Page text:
A wind turbine stands over in Burtonport, County Donegal, Ireland, in 2014. (Wikimedia Commons/Jakub Michankow)
Irish theologian Fr. Dermot Lane, author of a new book on integral ecology, welcomes the environmental policies outlined by the newly formed Irish government. But he questions whether the coalition will be able to deliver on its "ambitious targets."
Lane is the retired president of Mater Dei Institute of Education at Dublin City University. His new book, Theology and Ecology in Dialogue: The Wisdom of Laudato Si', is set to be published in the fall by Paulist Press in New York.
The new government's so-called Program for Government, "Our Shared Future," shows the Green Party's influence on its two bigger coalition partners, Fianna Fáil and Fine Gael. These include:
- Climate action measures to reduce Ireland's greenhouse gas emissions by an average of 7% annually;
- A major investment of 360 million euros (about $408 million) in walking and cycling infrastructure;
- A pledge that all future capital spending on transport infrastructure will be split two to one in favor of public transport over roads;
- A ban on further gas exploration in the waters off Ireland;
- A ban on the importation of fracked gas.
The new government's three parties managed to conclude a deal and form a government four months after the Feb. 8 general election.
Fr. Dermot Lane (Provided photo)
Speaking to EarthBeat in a telephone interview, Lane said successive Irish governments had "kicked the can down the road for far too long" on issues like carbon emissions, fracked gas, clean technology and transport. But he is concerned that the government's environmental promises will either not be fully implemented or may fall by the wayside at budget time.
"I was encouraged by what the Green Party achieved, but the big question is how will they deliver on this economically," Lane said, noting that the proposed environmental reforms will place "extraordinary demands" on the budget as the country grapples with the financial fallout of the COVID-19 pandemic.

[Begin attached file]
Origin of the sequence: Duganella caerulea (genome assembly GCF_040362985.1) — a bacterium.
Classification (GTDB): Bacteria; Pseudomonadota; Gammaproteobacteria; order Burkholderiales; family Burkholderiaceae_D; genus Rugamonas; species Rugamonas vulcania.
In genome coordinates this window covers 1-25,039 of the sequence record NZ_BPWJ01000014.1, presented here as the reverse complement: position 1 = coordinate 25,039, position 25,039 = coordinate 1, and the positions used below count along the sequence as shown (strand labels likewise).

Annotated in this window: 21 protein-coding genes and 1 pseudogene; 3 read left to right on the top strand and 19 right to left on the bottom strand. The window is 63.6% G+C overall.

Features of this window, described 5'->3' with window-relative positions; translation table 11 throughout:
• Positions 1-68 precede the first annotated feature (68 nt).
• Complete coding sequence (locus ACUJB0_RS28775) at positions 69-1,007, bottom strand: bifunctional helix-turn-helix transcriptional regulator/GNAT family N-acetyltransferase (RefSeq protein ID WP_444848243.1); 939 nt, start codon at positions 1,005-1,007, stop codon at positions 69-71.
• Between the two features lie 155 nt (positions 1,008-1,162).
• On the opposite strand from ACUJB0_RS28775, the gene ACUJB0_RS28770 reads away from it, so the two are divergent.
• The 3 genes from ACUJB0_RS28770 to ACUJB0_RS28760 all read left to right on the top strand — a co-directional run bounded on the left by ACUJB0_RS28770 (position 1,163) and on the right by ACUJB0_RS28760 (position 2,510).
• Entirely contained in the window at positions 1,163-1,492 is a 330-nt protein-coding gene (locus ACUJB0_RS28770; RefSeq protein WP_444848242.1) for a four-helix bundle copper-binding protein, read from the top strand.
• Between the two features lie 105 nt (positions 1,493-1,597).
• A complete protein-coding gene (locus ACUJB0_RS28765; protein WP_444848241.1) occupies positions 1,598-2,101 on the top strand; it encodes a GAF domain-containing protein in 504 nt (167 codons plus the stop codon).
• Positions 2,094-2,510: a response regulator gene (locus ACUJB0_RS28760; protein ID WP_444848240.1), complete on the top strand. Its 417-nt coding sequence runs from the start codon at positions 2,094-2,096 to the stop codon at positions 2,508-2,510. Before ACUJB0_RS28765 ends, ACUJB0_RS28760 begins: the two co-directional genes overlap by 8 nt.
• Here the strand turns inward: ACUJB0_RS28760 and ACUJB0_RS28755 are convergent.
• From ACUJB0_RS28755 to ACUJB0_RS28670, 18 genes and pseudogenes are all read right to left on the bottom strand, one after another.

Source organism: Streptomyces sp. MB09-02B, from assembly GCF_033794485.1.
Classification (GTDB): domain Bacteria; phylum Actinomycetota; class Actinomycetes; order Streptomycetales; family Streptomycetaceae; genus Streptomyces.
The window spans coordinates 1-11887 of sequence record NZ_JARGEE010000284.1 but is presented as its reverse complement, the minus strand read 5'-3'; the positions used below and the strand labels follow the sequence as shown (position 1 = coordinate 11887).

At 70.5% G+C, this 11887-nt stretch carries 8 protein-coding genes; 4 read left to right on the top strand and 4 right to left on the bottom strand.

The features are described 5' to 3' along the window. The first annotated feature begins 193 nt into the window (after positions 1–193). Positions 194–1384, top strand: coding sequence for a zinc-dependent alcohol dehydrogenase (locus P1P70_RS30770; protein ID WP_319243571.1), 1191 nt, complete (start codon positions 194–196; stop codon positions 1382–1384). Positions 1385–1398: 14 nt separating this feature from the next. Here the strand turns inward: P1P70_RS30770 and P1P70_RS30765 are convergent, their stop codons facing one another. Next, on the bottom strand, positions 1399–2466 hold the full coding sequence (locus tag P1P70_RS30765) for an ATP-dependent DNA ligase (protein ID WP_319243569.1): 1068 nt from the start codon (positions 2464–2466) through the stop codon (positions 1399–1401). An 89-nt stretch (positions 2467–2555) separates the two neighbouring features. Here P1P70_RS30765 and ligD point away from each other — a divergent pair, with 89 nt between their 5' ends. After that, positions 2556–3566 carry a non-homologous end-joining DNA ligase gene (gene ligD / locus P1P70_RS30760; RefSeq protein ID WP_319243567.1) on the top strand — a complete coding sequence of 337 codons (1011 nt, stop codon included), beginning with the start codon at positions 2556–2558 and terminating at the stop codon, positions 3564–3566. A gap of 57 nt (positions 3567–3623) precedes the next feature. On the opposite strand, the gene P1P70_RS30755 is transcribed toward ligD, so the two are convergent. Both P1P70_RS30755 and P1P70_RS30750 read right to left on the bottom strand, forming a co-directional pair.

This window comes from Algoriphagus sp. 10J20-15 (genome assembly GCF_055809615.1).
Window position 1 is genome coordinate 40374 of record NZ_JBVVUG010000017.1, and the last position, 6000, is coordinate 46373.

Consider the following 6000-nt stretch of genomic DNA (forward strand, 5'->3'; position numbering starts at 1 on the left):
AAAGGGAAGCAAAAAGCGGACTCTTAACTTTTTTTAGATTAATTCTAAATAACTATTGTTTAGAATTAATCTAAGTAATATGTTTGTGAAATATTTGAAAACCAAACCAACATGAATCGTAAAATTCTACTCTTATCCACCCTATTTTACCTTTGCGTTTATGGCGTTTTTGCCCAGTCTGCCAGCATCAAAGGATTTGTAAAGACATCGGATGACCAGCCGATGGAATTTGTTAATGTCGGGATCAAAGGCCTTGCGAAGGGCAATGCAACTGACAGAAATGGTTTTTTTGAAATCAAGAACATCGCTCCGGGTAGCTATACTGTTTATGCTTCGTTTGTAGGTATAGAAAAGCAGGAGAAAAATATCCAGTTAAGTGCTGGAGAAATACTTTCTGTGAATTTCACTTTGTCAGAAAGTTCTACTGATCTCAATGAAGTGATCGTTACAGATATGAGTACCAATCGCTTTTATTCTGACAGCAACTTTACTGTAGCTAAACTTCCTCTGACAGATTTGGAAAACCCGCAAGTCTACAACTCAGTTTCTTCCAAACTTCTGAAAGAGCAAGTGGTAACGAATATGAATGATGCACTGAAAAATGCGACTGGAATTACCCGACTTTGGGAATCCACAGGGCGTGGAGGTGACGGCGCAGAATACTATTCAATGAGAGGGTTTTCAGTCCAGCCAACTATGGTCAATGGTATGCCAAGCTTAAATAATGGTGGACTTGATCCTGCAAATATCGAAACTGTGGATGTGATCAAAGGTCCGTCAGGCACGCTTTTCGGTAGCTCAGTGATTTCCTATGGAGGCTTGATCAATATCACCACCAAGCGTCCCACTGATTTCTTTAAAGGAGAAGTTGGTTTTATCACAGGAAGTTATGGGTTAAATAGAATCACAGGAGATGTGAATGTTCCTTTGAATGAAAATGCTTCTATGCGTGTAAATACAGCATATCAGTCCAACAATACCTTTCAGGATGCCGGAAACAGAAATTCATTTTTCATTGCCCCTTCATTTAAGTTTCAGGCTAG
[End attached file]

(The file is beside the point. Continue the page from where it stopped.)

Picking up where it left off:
He said he welcomed the proposal for a Citizens' Assembly on Biodiversity in the program for government. But he is well-aware that the farming community may feel threatened by this. Ireland's agri-food sector is one of the most important indigenous manufacturing sectors, accounting for 8.5% of national employment and 9.8% of exports, mainly beef and dairy products.
The farming community has, Lane believes, "a very important role to play. There are big scientific questions about how to change agricultural practices to reduce methane gases. It can be done by changing the feed and the quality of the grass."
In a country where farming is still a major player in the economy and farmers still make a major contribution to the social fabric, Lane emphasized that they must not be "made the scapegoat."
The real challenge for the government, he suggested, is "not to create conflict with the farming community but to support them in changing their way of farming and in particular the intensity of their farming."
Baling silage on a farm near Maree, County Galway, Ireland (Wikimedia Commons/Eoin Gardiner)
With the country still on something of a green wave, Lane said he believes the Irish bishops should "seize the moment" to promote Pope Francis' encyclical "Laudato Si', on Care for Our Common Home" and its teachings on care for the Earth. "We have now a growing awareness of the importance of climate change in Ireland with the formation of a new government with a strong Green presence. We would be pushing an open door!"
He also sees a role for the bishops in making sure that the commitments and the responsibilities entered into by the government are honored and kept. He said discourse around climate change must be followed by action: "The encyclical is so strong on the importance of ecological conversion. It requires a shift in everybody's lifestyle."
But he said the bishops in Ireland have failed to provide sufficient leadership on the climate crisis.
"They have begun to incorporate Laudato Si' into catechetical textbooks, so that is a step in the right direction," he said, noting that they've also established a Laudato Si' Working Group and have promoted the Season of Creation.
"But are they doing enough? My personal view is that they are not. In particular, they haven't adequately recognized that this year is the fifth anniversary of Laudato Si' and Pope Francis has said this is to be an anniversary year in which we are to reflect and act on Laudato Si'. That is an enormous challenge. It is interesting when that is coming from the top and yet very little is being done."
A boardwalk tracks through a variety of habitats in the nature reserve of Fenor Bog in County Waterford, Ireland. (Wikimedia Commons/Brendan Tobin)
Lane acknowledges that the COVID-19 pandemic has made things more difficult for the bishops but believes they need to make the link between the global health crisis and the decline of biodiversity and the neglect of the natural world.